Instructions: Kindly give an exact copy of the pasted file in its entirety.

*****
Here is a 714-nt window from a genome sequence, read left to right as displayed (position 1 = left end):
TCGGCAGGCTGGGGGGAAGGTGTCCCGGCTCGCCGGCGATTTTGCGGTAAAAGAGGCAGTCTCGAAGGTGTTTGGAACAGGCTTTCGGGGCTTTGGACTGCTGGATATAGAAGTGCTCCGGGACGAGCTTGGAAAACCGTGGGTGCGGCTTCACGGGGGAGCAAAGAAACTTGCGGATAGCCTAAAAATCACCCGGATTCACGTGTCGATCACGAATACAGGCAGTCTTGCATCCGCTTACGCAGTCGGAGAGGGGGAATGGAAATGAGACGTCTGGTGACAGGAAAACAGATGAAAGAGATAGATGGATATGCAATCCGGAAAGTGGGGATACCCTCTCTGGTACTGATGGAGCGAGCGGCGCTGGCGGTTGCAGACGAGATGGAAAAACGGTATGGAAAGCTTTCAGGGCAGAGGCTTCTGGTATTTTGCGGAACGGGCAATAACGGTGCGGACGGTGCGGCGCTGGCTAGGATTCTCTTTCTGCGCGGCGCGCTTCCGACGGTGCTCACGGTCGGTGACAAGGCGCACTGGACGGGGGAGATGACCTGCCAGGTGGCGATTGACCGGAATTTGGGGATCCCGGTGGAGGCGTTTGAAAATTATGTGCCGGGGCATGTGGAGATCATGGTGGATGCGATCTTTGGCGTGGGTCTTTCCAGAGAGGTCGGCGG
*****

Here is a 714-nt window from a genome sequence, read left to right as displayed (position 1 = left end):
TCGGCAGGCTGGGGGGAAGGTGTCCCGGCTCGCCGGCGATTTTGCGGTAAAAGAGGCAGTCTCGAAGGTGTTTGGAACAGGCTTTCGGGGCTTTGGACTGCTGGATATAGAAGTGCTCCGGGACGAGCTTGGAAAACCGTGGGTGCGGCTTCACGGGGGAGCAAAGAAACTTGCGGATAGCCTAAAAATCACCCGGATTCACGTGTCGATCACGAATACAGGCAGTCTTGCATCCGCTTACGCAGTCGGAGAGGGGGAATGGAAATGAGACGTCTGGTGACAGGAAAACAGATGAAAGAGATAGATGGATATGCAATCCGGAAAGTGGGGATACCCTCTCTGGTACTGATGGAGCGAGCGGCGCTGGCGGTTGCAGACGAGATGGAAAAACGGTATGGAAAGCTTTCAGGGCAGAGGCTTCTGGTATTTTGCGGAACGGGCAATAACGGTGCGGACGGTGCGGCGCTGGCTAGGATTCTCTTTCTGCGCGGCGCGCTTCCGACGGTGCTCACGGTCGGTGACAAGGCGCACTGGACGGGGGAGATGACCTGCCAGGTGGCGATTGACCGGAATTTGGGGATCCCGGTGGAGGCGTTTGAAAATTATGTGCCGGGGCATGTGGAGATCATGGTGGATGCGATCTTTGGCGTGGGTCTTTCCAGAGAGGTCGGCGG